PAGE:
"But, mother," with a burning face, "we are gentlefolk; surely it does not matter so much that we are poor."

"The world would not indorse that, Fern," replied her mother, gently; "it is apt to turn a cold shoulder to genteel poverty. The hardest lot in life, in my opinion, is the life of a poor gentlewoman."

"But Mr. Erle does not look down upon us," persisted Fern, "or he would not come so often. He always says that no room in Belgrave House is so home-like as this room, and that he is happier here than in the houses of his grand friends."

A troubled look came to the mother's face, and involuntarily she pressed her child closer to her, as though to defend her from some threatened danger, and her voice was not quite so clear as usual as she answered:

"It is Erle's nature to say pleasant things. He is a gentlemanly, kind-hearted fellow, and I am sure that we all like him very much; but I should not care for my little daughter to see too much of him. Erle Huntingdon is not the friend I would choose for you, Fern."

"But, mother"—opening her eyes widely at this—"if we like him, why should we not be friends?"

Mrs. Trafford hesitated; she hardly liked to disturb Fern's mind, and yet she wished to put her on her guard.

"You see, Fern," she answered, with assumed lightness, "we are poor people—very poor people; we have to work for our bread, and to be content with simple fare; but my young cousin Erle is rich—he will be his uncle's heir one day, and, no doubt, he will marry some rich, handsome girl. All the world is before him; he has only to look round him and choose, like the prince in a fairy story. You may be sure there is some gay young princess waiting for him somewhere. Are you cold, my darling?" for Fern shivered a little.

"We have let the fire get rather low," returned Fern, jumping up to replenish it; but somehow her voice was not quite under her control, and her hand was a little unsteady. "Oh, yes, her mother and Crystal were right; these foolish dreams of hers could never come true; she would have to see her prince ride away some day in quest of some dark-haired princess. And yet, in the fairy stories, the real princess was often poor, and wore a shabby dress, and had golden hair, and—" but here Fern banished these thoughts resolutely, and came back to her footstool a little pale and drooping.

Mrs. Trafford's keen eyes noted everything, but she wisely forebore to continue the subject. Fern was so docile and humble, she thought so little of herself, that her mother hoped that her words would take effect. She had already given her son a hint that his friend's visits were rather too frequent; she must speak to him seriously on the subject, and appeal to his love for his sister.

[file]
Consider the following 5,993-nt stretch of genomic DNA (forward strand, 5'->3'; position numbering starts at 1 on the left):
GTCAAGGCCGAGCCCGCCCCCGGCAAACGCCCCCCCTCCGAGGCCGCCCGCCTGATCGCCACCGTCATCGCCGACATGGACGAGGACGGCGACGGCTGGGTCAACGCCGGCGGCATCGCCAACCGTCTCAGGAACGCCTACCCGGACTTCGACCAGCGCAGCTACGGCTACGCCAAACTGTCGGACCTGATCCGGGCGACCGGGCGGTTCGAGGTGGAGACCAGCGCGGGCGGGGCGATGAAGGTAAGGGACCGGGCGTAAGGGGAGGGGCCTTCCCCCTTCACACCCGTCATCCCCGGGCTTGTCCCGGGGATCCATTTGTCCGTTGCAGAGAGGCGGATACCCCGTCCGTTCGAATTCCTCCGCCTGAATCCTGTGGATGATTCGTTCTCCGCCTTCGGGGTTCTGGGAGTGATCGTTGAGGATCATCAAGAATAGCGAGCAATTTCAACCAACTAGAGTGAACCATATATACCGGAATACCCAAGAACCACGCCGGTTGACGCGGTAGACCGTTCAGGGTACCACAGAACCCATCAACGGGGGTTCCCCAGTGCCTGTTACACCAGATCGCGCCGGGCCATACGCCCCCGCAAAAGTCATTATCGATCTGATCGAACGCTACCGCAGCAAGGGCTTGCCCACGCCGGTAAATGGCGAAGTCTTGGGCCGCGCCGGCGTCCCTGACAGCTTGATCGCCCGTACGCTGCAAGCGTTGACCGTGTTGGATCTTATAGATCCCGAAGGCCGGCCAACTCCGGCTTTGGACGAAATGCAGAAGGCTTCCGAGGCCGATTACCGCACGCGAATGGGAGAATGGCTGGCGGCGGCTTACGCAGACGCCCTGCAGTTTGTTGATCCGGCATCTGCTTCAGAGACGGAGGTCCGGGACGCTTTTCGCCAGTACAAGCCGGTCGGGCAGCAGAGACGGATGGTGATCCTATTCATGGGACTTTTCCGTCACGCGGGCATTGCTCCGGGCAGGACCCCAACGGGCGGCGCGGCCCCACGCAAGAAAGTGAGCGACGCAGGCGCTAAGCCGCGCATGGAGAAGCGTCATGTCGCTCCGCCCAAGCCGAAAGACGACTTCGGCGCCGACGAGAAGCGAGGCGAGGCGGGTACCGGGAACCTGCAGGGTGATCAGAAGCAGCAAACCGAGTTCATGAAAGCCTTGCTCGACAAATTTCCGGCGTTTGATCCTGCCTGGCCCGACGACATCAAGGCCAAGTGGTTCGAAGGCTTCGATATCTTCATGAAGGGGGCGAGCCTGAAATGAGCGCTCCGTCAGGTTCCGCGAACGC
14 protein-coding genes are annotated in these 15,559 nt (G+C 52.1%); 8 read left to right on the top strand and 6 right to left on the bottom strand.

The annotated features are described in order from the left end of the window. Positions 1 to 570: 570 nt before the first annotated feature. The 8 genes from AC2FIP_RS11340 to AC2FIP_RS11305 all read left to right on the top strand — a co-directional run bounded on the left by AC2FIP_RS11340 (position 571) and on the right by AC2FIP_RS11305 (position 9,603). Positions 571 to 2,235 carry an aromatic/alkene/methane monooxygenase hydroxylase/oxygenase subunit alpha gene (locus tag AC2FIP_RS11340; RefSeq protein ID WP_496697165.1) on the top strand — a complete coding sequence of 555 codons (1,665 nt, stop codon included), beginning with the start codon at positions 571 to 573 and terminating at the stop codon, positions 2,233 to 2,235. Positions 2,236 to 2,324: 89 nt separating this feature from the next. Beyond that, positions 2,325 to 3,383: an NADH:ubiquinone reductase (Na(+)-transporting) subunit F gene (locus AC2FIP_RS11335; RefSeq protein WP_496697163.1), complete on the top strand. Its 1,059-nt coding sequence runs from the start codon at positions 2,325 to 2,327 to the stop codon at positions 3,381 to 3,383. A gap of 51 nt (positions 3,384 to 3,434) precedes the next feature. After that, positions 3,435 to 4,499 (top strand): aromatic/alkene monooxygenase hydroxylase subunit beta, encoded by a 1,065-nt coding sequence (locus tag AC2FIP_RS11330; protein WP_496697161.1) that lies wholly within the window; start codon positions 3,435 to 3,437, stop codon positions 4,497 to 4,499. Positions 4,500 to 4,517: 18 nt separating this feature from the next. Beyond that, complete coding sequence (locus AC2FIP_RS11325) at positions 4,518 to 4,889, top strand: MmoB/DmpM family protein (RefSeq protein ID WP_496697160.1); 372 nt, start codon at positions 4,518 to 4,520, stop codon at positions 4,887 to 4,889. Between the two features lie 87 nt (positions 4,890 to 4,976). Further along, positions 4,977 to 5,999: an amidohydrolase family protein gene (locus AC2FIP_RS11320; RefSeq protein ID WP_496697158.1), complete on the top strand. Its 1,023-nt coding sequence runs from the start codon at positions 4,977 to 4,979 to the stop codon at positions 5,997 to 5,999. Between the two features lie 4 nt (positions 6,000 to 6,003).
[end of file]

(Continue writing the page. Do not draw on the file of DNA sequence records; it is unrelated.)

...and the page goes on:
She changed the subject now by asking Fern what was the matter with Crystal.

"Percy has been speaking to her again, mother; he went to meet her, when she was coming back from the Nortons', and Crystal is very, very angry with him."

Mrs. Trafford's face darkened—she looked exceedingly displeased. Was this how Percy protected his sister? leaving her alone with Erle Huntingdon while he carried out his own selfish purposes. This was worse than she had imagined; but Fern misunderstood the reason of her mother's vexation.

"It is very wrong of Percy to worry Crystal in this way, but, poor boy, I do believe he is honestly in love with her. I do wish she would care for him, it would make him so different."

"Crystal will never care for any one; at least"—checking herself as though she had stated a fact erroneously—"she will never care for Percy. I have told him so, and begged him not to persecute her with his attentions, as, if he persisted, she had made up her mind to seek another home. Percy was dreadfully angry when I told him this, and refused to believe me; and then he turned round on me, and accused me of want of prudence in taking a stranger under our roof, and asked me how I knew that she was a fit companion for his sister?"

"As though Crystal were not the dearest and best in the world," returned Fern, indignantly. "Never mind, mother, he only wanted to make you uncomfortable. He is too fond of Crystal to doubt her for a moment. I hope you told him that you were acquainted with her whole history?"

"Yes; and I informed him at the same time that you were ignorant of it, though Crystal meant to tell you herself one day. I told him that, to put his mind at rest, I could satisfy him that Crystal came of good parentage; that she had influential friends and protectors if she chose to appeal to them; that though she was apparently a lonely waif, she had in reality good friends and a most comfortable home."